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Through the Back Door

The Black Market in Poland 1944–1989

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Jerzy Kochanowski

This book analyzes the history of the black market in Poland before the 1940s and the development of black-market phenomena in post-war Poland. The author evaluates the interrelation between black-market phenomena and historical and geographical conditions. At first, the black market stabilized the system by making it more flexible and creating a margin of freedom, albeit in the short term. In the long run, the informal economic activities of the people ran counter to and undermined the official ideology of the state. The author concludes that in post-war Poland, owing to a singular coincidence of historical, political, economic and social factors, the second economy had its own unique character and an endemic presence that loomed large in the Soviet Bloc.

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Foreword

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Małgorzata Mazurek, Columbia University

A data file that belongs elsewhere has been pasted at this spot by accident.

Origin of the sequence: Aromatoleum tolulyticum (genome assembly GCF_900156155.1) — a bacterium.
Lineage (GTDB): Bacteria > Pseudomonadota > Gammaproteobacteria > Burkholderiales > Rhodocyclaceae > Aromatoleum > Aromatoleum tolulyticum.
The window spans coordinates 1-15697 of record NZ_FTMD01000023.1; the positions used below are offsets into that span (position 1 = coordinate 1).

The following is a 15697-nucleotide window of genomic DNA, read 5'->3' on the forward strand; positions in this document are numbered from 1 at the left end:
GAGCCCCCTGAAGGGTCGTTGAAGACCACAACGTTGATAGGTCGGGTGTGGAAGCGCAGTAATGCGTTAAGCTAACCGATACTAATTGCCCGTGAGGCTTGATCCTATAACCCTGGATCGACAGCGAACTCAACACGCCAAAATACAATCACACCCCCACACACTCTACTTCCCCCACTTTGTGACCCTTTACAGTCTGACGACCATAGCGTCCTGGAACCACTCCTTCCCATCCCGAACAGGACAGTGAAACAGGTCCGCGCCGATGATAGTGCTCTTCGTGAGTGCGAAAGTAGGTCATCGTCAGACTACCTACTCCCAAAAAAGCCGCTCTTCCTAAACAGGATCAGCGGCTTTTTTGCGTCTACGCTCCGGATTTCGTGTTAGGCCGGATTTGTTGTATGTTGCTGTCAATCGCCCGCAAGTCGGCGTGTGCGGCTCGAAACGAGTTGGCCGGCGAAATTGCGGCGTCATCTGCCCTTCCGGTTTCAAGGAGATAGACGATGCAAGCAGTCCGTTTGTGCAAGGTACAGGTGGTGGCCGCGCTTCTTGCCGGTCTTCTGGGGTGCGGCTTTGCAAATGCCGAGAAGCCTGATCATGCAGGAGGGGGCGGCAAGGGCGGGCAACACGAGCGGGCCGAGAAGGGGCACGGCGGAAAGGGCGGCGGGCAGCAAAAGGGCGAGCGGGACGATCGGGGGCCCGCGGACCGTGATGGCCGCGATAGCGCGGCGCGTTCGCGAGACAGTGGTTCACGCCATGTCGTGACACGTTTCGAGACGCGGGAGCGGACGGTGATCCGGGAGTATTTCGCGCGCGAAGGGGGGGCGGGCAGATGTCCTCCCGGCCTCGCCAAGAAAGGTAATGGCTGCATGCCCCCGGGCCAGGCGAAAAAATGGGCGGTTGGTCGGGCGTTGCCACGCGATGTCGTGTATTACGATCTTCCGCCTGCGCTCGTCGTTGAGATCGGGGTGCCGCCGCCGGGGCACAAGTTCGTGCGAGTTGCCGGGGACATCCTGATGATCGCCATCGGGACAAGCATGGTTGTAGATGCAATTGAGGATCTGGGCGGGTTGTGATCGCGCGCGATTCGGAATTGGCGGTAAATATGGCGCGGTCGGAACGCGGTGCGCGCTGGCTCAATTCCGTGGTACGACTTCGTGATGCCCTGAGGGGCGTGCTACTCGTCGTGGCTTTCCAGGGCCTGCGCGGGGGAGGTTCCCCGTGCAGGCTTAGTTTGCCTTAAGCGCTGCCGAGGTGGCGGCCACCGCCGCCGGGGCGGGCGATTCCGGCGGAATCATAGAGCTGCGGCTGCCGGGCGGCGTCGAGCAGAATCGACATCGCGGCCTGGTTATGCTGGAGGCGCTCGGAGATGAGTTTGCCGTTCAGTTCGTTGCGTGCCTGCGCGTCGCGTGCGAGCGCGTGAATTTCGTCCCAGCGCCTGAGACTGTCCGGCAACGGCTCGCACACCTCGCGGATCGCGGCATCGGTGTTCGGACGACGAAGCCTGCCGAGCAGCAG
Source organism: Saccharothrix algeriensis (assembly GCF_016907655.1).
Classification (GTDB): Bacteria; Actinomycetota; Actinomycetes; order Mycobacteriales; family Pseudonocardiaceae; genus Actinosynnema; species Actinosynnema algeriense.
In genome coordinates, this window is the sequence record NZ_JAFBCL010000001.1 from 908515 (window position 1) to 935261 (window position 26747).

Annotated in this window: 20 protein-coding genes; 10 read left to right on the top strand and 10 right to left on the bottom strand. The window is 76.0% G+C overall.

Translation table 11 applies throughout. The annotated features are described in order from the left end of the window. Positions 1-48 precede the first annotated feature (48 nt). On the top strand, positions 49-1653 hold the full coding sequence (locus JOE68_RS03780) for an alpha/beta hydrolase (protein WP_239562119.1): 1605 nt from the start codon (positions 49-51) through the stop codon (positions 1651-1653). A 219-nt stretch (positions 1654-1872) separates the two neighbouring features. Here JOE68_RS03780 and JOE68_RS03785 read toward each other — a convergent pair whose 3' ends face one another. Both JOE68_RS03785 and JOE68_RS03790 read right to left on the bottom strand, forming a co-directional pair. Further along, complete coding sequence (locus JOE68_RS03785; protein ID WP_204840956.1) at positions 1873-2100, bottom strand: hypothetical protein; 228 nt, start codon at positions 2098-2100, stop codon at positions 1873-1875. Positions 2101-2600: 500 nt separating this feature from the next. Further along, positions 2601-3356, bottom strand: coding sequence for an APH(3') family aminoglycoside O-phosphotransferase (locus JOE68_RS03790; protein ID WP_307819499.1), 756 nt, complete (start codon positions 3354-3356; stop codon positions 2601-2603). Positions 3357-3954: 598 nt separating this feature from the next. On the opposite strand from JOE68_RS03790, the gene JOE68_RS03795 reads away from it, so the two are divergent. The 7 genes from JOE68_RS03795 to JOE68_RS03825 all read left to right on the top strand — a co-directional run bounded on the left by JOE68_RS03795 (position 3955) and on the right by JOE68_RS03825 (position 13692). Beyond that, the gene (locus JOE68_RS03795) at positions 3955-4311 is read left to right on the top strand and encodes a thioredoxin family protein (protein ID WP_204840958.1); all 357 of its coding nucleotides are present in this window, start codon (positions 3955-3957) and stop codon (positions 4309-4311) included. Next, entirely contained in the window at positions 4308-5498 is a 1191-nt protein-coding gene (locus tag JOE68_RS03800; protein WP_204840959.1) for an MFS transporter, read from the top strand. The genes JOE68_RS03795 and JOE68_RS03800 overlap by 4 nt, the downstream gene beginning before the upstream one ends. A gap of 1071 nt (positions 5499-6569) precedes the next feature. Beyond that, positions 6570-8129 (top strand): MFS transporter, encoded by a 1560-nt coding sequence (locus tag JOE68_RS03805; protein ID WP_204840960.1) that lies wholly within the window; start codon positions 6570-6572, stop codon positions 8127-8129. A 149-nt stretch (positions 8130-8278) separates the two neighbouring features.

The pursuit of profit, accompanied by acquisitiveness and avarice, has never been the exclusive domain of capitalism, as Max Weber pointed out almost a century ago, arguing that it could be found throughout the world in any epoch, whether among Chinese officials or Roman aristocrats, pirates or modern peasants. Jerzy Kochanowski tells the story of the pursuit of profit under state socialism, something that many would see as a contradiction in terms. And yet – argues the author – organized, profit-oriented black markets were an organic part of the communist era.

In the course of World War One, and later during World War Two, much of what had previously been considered the legitimate pursuit of profit became classified in Poland as spekulacja, or profiteering: a morally condemned, politically risky and illegal mode of enrichment at the cost of others. In many post-1918 European democracies, the specters of profiteering and hyperinflation loomed as large as those of radical right- and left-wing ideologies. Taking this lesson into account, during, and most of all, after the second world war, many European nation states introduced food rationing and price controls which, they hoped, would protect the consumer purchasing power of their citizens. In the occupied territories of East Central Europe, however, where the predatory extraction of human and material resources and the violence of war had led to mass starvation on a much greater scale than in the West, the black market offered salvation from...

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